Due to the COVID-19 situation, it’s a particularly challenging climate for small businesses at the moment. Any strategies that can help businesses in this difficult time are worthy of consideration, and social media engagement is definitely one of the strategies worth exploring in greater detail.
Social media is a marketing tool to be reckoned with, and in this increasingly digital world it’s now an absolute necessity for small businesses to have a presence on at least one social media platform. Social media is a powerful way for businesses to put themselves in direct contact with potential customers; creating connections that lead to greater conversions and increased brand loyalty in the long-run.
The titans of social media need no introduction, of course: Facebook, Twitter, and Instagram. In an ideal world it would be best for businesses to have uniquely tailored presences on all three platforms; with different offerings that play to the strengths of each one.
But it takes time to shape a truly optimised social media account. With Facebook a given, you may be choosing between Twitter and Instagram as your next platform to branch out onto. To help you decide, here are some of the main pros and cons of both platforms for small businesses.
Twitter: pros and cons
Since Twitter was founded back in 2006, the world hasn’t stopped tweeting. According to figures from 2019, Twitter’s monthly active users numbered 330 million, and 145 million of these users were active daily. This represents a huge pool of engaged tweeters for small businesses to target.
Pro: the community
The main strength of Twitter is its ability to foster meaningful engagement. The whole platform is really one, big, shared conversation – whether you’re liking, retweeting, or commenting on a thread, Twitter allows you to join a community. It’s not just potential customers you’ll be able to interact with, either, but other businesses too. An active, engaged, and considered Twitter presence can help to position you as a thought leader in your specific field. Even basic activities such as sharing a link to an article can help to keep your business in the shared conversation, and sharing a fun photo or video can help to show a more personal side.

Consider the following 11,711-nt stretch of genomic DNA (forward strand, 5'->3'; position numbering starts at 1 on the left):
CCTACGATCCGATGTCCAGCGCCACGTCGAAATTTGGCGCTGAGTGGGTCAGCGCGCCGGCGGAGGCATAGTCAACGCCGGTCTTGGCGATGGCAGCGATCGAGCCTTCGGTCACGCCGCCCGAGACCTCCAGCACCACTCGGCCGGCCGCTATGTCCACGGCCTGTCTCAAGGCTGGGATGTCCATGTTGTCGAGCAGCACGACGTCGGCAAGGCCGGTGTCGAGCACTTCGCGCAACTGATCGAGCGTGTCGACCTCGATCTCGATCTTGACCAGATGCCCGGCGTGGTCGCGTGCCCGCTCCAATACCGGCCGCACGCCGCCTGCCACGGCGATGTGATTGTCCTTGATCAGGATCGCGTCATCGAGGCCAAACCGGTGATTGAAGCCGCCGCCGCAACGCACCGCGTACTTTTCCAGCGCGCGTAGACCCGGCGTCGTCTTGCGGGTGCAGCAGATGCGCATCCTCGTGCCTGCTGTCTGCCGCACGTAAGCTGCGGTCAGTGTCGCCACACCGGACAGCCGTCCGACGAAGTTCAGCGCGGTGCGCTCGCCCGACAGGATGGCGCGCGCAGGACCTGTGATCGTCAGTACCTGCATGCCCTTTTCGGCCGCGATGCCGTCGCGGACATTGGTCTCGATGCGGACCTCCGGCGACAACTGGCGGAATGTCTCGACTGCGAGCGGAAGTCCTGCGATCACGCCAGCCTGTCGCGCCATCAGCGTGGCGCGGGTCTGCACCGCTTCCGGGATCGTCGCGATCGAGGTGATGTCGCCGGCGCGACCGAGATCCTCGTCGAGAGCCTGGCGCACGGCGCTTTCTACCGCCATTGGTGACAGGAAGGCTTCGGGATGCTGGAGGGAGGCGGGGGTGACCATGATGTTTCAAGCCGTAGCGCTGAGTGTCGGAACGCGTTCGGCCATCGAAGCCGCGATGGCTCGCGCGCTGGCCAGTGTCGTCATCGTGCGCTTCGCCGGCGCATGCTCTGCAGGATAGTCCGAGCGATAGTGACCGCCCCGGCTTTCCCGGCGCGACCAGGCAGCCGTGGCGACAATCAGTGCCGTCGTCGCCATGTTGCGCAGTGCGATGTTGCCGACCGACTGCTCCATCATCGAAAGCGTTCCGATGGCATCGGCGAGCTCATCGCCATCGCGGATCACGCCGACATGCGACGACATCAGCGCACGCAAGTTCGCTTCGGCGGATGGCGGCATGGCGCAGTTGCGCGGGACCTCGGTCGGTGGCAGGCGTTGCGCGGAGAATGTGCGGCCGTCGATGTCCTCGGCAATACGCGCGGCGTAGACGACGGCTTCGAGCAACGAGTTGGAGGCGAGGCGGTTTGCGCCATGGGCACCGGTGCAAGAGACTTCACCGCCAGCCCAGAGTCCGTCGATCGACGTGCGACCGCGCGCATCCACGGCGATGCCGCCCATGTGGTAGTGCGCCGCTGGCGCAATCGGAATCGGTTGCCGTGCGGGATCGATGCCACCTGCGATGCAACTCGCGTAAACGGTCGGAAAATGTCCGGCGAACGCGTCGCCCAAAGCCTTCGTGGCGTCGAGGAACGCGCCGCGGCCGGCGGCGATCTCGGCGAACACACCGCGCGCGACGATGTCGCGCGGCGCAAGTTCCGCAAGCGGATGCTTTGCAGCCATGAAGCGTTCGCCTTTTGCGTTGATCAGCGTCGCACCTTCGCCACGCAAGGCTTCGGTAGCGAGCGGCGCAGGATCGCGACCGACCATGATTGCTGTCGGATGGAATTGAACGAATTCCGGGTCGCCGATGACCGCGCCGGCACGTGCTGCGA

Con: negative interactions
Twitter’s status as one big conversation is also a possible con, however. Inevitably, there are many negative tweets flying around, and if you’re not careful you could end up being caught in a Twitter spat – not a good professional look. No matter how well your business looks after its customers or clients, there are bound to be dissatisfied or sometimes downright hostile comments thrown your way at some point. If these comments are handled well, then Twitter could actually end up being a valuable customer service tool – and many businesses have dedicated Twitter accounts for precisely this purpose.
But if these interactions are not handled well, then the fallout could be damaging. Tweets and subtweets are there for all the world to see, and if you’re not careful you could end up going viral for all the wrong reasons.
Instagram: pros and cons
Instagram’s raw numbers are even more impressive than Twitter’s; with one billion people using the platform every month, that’s a lot of potential eyes on your content.
Pro: the visuals
Instagram is all about the visuals. On the smartphone app, your images will fill almost the whole screen – if you have something worth looking at, Instagram is the place to show it off. This is particularly true if you have a product or service to sell that can be shown off in images. When Direct Line spoke to nail artist Metta, for example, she enthused about Instagram’s ability to act as a shop window for her dazzling nail art.
Con: the hashtags
Although hashtags are a potentially powerful way for your account to increase its reach, choosing the right hashtags can be a bit of a minefield. Choose too many and your posts run the risk of looking like spam and alienating followers, but choose too few and your posts risk being forgotten about altogether. Monitoring the right hashtags to use at the right time can be a constant effort, and Instagram’s algorithm rewards those who switch it up – so laziness is not an option!
Twitter vs. Instagram: the verdict
On the surface, Twitter and Instagram actually share many strengths. Both allow you to post photos and videos (though Instagram is more optimised for sharing and accessing visual content in this way). Both allow you to use hashtags; so that you can engage in larger trends and accelerate your reach. Both also allow you to use promoted posts to appear at the top of users’ feeds.
But while Instagram is better for sharing visual content, Twitter is undeniably the better choice for sharing text and links, and engaging in a wider conversation. A beauty business, for example, may prefer Instagram due to its strengths as a visual platform, while a digital marketing company might prefer Twitter due to the ability to share articles, links, and blogs, and engage in long and technical Twitter threads.
Both platforms are stellar choices for expanding your reach and engaging with customers, so the answer really depends on what kind of business you have, what kind of content you have to share, and how you want customers and the wider business community as a whole to engage with that content.